Horrors continue for QBE
It was a horror week for QBE: $6 billion wiped from its market worth, another large earnings downgrade and a chairman going.
There is something else of concern, however ... something that has yet to be touched upon in the furore enveloping the insurance giant. Interred in the final footnote to QBE’s annual accounts, ‘‘guarantees and contingent liabilities’’, are two items: a $US1.36 billion ($1.51 billion) letter of credit and a $US1.94 billion letter of credit.
The first is ‘‘in support of the group’s participation in Lloyd’s’’ of London; the second ‘‘in support of insurance provisions of controlled entities’’.
Already, QBE’s thin levels of reserving have become a critical focus of market concern. Though how fragile is the overall QBE edifice? How would it withstand a barrage of big insurance claims?
To glean a better understanding of this structural risk, we would need to know what assets had been provided as collateral for this $US3.3 billion in guarantees, as well as the counterparties and the terms involved.
Let’s start with the first item. There is $US1.3 billion for Lloyd’s of London, specifically in support of QBE’s syndicates 386 and 2999. The accounts of these entities show the first has $US207 million in cash and the second is in negative equity. In the event of a plethora of adverse claims, this $US207 million in cash would have to be depleted before the banks supplying the letters of credit were required to act.
What collateral has QBE provided for this comfort from its banks?
It is not clear from the accounts. The company, however, told BusinessDay the letters of credit were guaranteed by parent company QBE itself. Credit ratings then are presumably critical to the letters of credit, and QBE’s credit ratings have been put on ‘‘negative credit watch’’ by assorted ratings agencies in the wake of the recent bout of write-downs.
What is not known is how, and at what point, QBE would be required by its banks to provide hard assets in support of the letters of credit, rather than merely its good name.
The second item, the $US1.94 billion letter of credit, does not pertain to Lloyd’s but rather to other QBE entities. A spokesman said Equator Reinsurances had pledged $US1.9 billion in security to a syndicate of banks in support of QBE’s reinsurance activities. The problem here for investors is visibility. Equator is a ‘‘captive insurer’’. It is owned by QBE itself, but it is domiciled in Bermuda and its capital position is unknown.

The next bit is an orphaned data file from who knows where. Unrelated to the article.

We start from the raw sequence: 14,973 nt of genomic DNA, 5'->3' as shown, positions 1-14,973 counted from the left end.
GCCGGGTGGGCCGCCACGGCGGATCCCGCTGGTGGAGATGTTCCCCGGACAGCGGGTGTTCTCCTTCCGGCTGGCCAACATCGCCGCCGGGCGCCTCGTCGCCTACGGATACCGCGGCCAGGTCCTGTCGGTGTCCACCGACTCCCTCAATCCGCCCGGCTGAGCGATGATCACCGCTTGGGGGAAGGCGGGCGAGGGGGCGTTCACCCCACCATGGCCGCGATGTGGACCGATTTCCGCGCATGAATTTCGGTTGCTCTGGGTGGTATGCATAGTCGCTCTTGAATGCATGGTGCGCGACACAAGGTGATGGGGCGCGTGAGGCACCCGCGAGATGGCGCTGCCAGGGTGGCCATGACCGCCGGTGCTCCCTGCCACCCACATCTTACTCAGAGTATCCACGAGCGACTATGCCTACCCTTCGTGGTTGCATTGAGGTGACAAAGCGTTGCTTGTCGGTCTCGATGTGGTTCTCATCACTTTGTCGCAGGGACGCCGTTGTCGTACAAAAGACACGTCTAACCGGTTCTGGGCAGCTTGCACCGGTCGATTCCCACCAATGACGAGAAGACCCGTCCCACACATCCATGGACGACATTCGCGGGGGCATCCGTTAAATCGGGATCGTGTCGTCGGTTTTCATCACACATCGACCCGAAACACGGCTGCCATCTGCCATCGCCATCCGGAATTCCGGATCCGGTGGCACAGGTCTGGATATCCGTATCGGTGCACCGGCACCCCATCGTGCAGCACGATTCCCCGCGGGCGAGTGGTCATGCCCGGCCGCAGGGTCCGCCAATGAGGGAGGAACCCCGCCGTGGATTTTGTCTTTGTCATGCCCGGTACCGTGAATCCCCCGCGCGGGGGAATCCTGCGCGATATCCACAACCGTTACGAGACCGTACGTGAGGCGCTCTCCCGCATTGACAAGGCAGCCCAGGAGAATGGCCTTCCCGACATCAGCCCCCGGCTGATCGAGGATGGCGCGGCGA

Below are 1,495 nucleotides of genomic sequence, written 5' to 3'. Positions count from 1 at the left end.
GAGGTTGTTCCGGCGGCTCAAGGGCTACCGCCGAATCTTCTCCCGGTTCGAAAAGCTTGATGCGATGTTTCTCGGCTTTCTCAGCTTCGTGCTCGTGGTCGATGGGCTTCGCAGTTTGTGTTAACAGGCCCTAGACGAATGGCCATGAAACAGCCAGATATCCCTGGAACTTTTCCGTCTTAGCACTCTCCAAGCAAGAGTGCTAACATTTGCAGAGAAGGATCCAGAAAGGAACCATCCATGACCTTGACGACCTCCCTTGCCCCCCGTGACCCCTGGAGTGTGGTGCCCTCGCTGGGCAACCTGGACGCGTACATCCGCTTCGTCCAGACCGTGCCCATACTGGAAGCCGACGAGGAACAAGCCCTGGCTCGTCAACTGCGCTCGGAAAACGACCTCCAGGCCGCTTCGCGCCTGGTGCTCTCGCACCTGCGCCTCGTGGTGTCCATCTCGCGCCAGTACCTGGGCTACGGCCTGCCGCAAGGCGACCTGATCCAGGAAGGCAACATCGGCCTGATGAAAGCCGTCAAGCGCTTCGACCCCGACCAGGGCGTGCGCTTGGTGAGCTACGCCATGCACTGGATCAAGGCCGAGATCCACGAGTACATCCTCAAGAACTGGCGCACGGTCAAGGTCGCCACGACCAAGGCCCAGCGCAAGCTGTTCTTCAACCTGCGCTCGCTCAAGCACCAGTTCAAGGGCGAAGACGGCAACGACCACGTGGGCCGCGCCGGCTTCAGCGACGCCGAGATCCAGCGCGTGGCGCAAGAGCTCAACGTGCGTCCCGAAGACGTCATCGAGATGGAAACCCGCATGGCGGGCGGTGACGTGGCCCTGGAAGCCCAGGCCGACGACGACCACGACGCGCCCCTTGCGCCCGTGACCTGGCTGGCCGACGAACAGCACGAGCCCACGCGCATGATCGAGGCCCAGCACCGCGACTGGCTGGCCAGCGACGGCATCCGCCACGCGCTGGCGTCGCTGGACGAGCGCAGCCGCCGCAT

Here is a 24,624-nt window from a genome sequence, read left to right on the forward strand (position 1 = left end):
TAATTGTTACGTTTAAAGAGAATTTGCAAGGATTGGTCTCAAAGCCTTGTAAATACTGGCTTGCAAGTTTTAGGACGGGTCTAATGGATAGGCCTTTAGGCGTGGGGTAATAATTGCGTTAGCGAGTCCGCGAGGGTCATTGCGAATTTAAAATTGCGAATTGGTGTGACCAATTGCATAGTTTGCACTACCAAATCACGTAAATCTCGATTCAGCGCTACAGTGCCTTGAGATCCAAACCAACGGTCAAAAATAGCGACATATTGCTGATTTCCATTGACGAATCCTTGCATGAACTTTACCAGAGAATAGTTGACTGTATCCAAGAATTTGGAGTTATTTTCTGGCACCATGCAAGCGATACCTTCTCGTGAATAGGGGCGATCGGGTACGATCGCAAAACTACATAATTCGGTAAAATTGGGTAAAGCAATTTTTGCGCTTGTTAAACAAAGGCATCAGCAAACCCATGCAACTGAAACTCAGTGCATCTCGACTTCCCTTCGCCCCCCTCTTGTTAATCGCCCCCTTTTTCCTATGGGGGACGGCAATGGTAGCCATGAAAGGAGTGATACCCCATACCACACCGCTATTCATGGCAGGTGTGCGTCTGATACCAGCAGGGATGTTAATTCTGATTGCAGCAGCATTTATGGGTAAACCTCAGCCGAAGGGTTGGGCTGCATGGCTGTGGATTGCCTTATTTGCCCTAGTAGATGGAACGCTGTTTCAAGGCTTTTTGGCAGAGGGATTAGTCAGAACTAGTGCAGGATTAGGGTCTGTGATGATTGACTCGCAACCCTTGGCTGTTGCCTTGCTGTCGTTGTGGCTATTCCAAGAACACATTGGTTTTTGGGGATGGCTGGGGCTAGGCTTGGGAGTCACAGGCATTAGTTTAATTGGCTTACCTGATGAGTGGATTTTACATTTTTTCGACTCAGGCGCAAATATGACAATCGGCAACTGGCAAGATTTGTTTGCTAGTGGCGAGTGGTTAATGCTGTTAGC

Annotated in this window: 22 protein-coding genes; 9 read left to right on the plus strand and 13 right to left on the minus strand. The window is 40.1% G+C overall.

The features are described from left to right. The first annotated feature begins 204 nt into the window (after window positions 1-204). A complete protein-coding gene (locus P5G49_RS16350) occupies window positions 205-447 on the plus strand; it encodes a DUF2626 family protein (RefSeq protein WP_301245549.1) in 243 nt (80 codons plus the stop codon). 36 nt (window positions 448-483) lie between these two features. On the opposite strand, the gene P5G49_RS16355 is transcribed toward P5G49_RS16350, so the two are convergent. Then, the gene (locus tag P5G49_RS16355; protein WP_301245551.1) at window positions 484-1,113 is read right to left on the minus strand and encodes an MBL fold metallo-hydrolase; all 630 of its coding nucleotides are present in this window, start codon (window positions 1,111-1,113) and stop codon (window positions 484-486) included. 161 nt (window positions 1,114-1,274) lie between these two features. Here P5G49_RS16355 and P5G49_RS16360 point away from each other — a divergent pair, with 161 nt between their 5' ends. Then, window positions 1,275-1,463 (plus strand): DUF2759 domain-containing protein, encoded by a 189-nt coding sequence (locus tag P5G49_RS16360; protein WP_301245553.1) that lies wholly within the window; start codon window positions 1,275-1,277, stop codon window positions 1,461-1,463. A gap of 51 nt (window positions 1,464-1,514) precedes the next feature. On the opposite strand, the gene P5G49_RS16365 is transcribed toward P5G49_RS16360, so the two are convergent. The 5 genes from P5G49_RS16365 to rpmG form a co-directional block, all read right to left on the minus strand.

So here we have an obscure Caribbean entity, owned 100 per cent by the parent QBE, which is guaranteeing QBE’s own activities to the tune of $US1.9 billion.
Equator reinsures not just QBE’s US operations – the culprit in last week’s write-offs – but its other global operations, too.
The fate of ‘‘long tail’’ insurance obligations will not be known for some time, but if things were to turn ugly, the banks would demand more security than mere guarantees.
On a helicopter view, intangible assets make up $US5.6 billion of QBE’s $US11.2 billion in total net assets. So this $US3.3 billion in letters of credit is backed by $US5.6 billion in tangible assets.
The QBE spokesman said on Sunday that no Australian assets, either belonging to policy holders or shareholders, had been pledged to support the letters of credit. That is good news.
Last year, the company – and its lawyers in an indignant defamation threat – denied it had pledged Australian assets to support other activities. QBE subsequently conceded it had pledged assets, but said those positions had subsequently been wound up.
At the time, the Australian Prudential Regulation Authority, which regulates insurers, also said no assets had been pledged.
Investors, government and policyholders had better pray APRA has a handle on what is happening at QBE. Does it know, for instance, the intimate financial details of Equator Reinsurances, because a lot seems to be riding on this mysterious entity.
HIH blew up in 2001 after its Australian assets were called on to support adverse claims in its US business. In the US, insurance assets are tightly monitored and ‘‘segregated’’. Not so here.
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